Crashed Lightning Fighter.

chadburn
14th June 2014, 19:39
Anyone on the Site involved with the lifting of a crashed Lightning Fighter which came to grief over the North Sea with an American Exchange Pilot flying the aircraft. When the aircraft was lifted by the R.N. R.M.A.S.? the cockpit was closed but the Pilot was not inside.

LouisB
14th June 2014, 19:52
Anyone on the Site involved with the lifting of a crashed Lightning Fighter which came to grief over the North Sea with an American Exchange Pilot flying the aircraft. When the aircraft was lifted by the R.N. R.M.A.S.? the cockpit was closed but the Pilot was not inside.

Chadburn - getting somewhat away from your question. Not a lot of people today realise that the EE Lightning was way ahead of its time, regarding climb rates and speed. There weren't many, if any at all, manned aircraft that could match it. Fitted with modern air to air weapons and electronics, it would still today be a formidable air interceptor. Just a thought.

LouisB. (Scribe)

King Ratt
14th June 2014, 20:47
In 1959 a Lightning fighter pilot ejected over the Irish Sea between Isle of Man and the Scottish mainland. I was on Kirkcudbright Lifeboat who along with many other units searching found nothing after some 12 hours. The pilot uninjured, drifted up and down the Irish Sea for some 28 hours. Eventually he got ashore on the Wigtonshire coast unaided but safe.

clevewyn
14th June 2014, 21:00
Here you go.

http://en.wikipedia.org/wiki/William_Schaffner

http://www.bbc.co.uk/insideout/yorkslincs/series1/alien-abduction.shtml

chadburn
14th June 2014, 22:34
Here you go.

http://en.wikipedia.org/wiki/William_Schaffner

http://www.bbc.co.uk/insideout/yorkslincs/series1/alien-abduction.shtml

Thanks for the leads and the other members info(Thumb), I know about the incident I just wondered if any of the Site Members attended the crash as there is a wealth of experience on this Site.

John Rogers
14th June 2014, 23:32
I have a few points to make after reading the reports. If the guys with big eyes and high foreheads snatched him they would have to un-buckle him from his ejection seat, he didn't bail out as the ejection seat was still in place. So I think he was flying too low, sucked sea water into his engine and flamed out and landed on the water, so no damage as if he had crashed. He then climbed out and entered the water, the planes canopy closed due to the motion of the waves. That's my take on it.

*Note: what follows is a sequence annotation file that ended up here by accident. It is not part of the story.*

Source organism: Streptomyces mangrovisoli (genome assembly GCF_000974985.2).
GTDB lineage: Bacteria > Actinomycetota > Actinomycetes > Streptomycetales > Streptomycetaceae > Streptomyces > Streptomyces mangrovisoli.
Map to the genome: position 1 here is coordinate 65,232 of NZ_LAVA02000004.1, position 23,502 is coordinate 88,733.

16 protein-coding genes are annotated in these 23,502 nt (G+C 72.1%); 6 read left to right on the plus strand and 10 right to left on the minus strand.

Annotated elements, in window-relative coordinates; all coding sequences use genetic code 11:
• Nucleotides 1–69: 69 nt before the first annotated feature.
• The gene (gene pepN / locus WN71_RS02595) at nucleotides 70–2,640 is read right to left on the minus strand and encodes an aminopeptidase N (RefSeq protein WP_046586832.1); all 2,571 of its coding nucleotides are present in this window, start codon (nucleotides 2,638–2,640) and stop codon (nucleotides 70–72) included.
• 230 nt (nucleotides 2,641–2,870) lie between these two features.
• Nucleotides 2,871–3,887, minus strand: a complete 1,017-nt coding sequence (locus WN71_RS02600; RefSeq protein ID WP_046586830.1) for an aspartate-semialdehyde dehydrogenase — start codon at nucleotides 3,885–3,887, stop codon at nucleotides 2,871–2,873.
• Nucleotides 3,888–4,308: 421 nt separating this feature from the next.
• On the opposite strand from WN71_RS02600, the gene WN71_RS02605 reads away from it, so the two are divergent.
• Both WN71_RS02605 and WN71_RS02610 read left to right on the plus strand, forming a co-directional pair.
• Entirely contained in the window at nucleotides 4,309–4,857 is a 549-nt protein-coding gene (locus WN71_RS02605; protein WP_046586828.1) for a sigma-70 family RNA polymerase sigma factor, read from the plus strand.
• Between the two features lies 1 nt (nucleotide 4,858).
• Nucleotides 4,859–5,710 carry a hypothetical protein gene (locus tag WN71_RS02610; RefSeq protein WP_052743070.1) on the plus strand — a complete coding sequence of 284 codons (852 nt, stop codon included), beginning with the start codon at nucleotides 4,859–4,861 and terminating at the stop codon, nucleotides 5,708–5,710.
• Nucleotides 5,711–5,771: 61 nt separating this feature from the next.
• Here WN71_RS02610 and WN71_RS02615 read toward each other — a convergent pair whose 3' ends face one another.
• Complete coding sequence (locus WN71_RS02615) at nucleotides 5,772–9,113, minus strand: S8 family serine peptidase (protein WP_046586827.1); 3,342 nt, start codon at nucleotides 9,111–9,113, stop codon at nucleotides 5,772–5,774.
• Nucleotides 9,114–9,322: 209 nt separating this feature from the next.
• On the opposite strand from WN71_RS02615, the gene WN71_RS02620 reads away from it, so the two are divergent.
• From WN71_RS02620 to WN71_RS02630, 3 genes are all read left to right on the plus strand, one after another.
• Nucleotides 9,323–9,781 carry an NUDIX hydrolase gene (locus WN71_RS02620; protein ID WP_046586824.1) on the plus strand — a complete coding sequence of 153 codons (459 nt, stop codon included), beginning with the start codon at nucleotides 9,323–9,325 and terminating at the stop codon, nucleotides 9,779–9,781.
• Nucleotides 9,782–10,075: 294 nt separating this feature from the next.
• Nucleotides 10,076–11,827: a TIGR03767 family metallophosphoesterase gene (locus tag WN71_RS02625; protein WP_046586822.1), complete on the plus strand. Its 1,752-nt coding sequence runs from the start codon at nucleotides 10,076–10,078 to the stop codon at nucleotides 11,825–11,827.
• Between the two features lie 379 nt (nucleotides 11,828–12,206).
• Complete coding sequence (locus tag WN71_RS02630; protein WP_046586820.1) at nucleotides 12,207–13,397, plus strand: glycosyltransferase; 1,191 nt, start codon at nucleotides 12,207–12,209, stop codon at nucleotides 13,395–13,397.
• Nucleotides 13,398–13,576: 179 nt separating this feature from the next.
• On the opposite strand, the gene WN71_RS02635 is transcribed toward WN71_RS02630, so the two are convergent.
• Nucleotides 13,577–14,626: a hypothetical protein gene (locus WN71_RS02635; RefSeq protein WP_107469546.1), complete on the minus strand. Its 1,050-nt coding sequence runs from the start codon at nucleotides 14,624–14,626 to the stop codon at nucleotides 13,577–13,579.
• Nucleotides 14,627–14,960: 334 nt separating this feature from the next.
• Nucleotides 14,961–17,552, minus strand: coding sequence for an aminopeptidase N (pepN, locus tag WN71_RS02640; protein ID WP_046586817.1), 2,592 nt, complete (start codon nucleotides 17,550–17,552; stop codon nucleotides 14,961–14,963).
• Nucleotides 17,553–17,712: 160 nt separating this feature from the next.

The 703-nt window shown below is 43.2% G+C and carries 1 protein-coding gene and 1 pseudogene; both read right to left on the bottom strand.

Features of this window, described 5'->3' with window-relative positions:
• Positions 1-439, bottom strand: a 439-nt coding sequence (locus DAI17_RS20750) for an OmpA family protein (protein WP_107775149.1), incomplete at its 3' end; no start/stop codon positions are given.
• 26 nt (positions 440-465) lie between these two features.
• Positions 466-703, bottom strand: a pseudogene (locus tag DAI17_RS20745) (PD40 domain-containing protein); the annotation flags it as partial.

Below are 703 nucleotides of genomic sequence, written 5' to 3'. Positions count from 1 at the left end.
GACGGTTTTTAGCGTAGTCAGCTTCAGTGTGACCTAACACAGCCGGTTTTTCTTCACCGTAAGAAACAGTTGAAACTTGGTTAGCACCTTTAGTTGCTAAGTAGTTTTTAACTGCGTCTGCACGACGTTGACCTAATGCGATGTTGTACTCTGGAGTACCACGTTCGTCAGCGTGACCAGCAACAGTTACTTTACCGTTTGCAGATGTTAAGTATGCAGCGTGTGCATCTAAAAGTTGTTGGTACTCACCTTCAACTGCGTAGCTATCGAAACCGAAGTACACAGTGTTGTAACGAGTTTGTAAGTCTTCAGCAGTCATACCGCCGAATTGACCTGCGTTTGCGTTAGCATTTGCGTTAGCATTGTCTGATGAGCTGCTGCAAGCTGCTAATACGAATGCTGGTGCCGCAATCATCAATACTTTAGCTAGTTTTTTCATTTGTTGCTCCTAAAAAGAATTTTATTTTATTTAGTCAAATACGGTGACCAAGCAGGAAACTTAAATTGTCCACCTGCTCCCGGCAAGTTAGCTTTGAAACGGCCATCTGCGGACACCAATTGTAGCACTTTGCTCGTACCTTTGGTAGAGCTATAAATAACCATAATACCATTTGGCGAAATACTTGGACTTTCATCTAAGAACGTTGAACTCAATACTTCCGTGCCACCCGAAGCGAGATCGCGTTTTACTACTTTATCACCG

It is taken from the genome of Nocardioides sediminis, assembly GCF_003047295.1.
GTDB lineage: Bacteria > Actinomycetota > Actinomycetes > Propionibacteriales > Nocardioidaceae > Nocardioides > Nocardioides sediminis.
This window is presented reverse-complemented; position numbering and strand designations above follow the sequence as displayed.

Coastie
15th June 2014, 02:18
I have a few points to make after reading the reports. If the guys with big eyes and high foreheads snatched him they would have to un-buckle him from his ejection seat, he didn't bail out as the ejection seat was still in place. So I think he was flying too low, sucked sea water into his engine and flamed out and landed on the water, so no damage as if he had crashed. He then climbed out and entered the water, the planes canopy closed due to the motion of the waves. That's my take on it.

Yeah, that's what me thunk too.

chadburn
15th June 2014, 11:35
John, the Cockpit Canopy on a Lightning is extremely heavy and requires an hydraulic ram to lift it, I think the plexi is broken by explosives before the Pilot comes out. Once the aircraft hit the sea the pump would stop and by the time they recovered the aircraft the pressure would have dropped and the Canopy would close. The North Sea was known as the 'Lightning Graveyard' due to the amount of crashes and I would think the chances of survival sat in a one man Dinghy or his Lifejacket would be next to nothing. A sad loss for his family.

caledonia2006
15th June 2014, 13:47
I have a few points to make after reading the reports. If the guys with big eyes and high foreheads snatched him they would have to un-buckle him from his ejection seat, he didn't bail out as the ejection seat was still in place. So I think he was flying too low, sucked sea water into his engine and flamed out and landed on the water, so no damage as if he had crashed. He then climbed out and entered the water, the planes canopy closed due to the motion of the waves. That's my take on it.

Spot on John, see the end of the attachment below. Derek

http://drdavidclarke.co.uk/secret-files/captain-schaffners-last-flight/

John Rogers
15th June 2014, 14:24
John, the Cockpit Canopy on a Lightning is extremely heavy and requires an hydraulic ram to lift it, I think the plexi is broken by explosives before the Pilot comes out. Once the aircraft hit the sea the pump would stop and by the time they recovered the aircraft the pressure would have dropped and the Canopy would close. The North Sea was known as the 'Lightning Graveyard' due to the amount of crashes and I would think the chances of survival sat in a one man Dinghy or his Lifejacket would be next to nothing. A sad loss for his family.

There was two ways to eject with the Martin-Bakers seat that I was trained on, 1. Pull pull down on the face mask and eject through the plexi-glass still sitting in the seat. 2. Was to eject with the whole seat and canopy together. Both ways you get a sore back for months.

chadburn
15th June 2014, 17:15
Along with an inch shorter in height John?. I liked the idea on the F111 where the whole cockpit came away from the airframe like a space capsule and drifted down into the sea. The capsule being watertight it shed the parachute and bobbed along till rescued.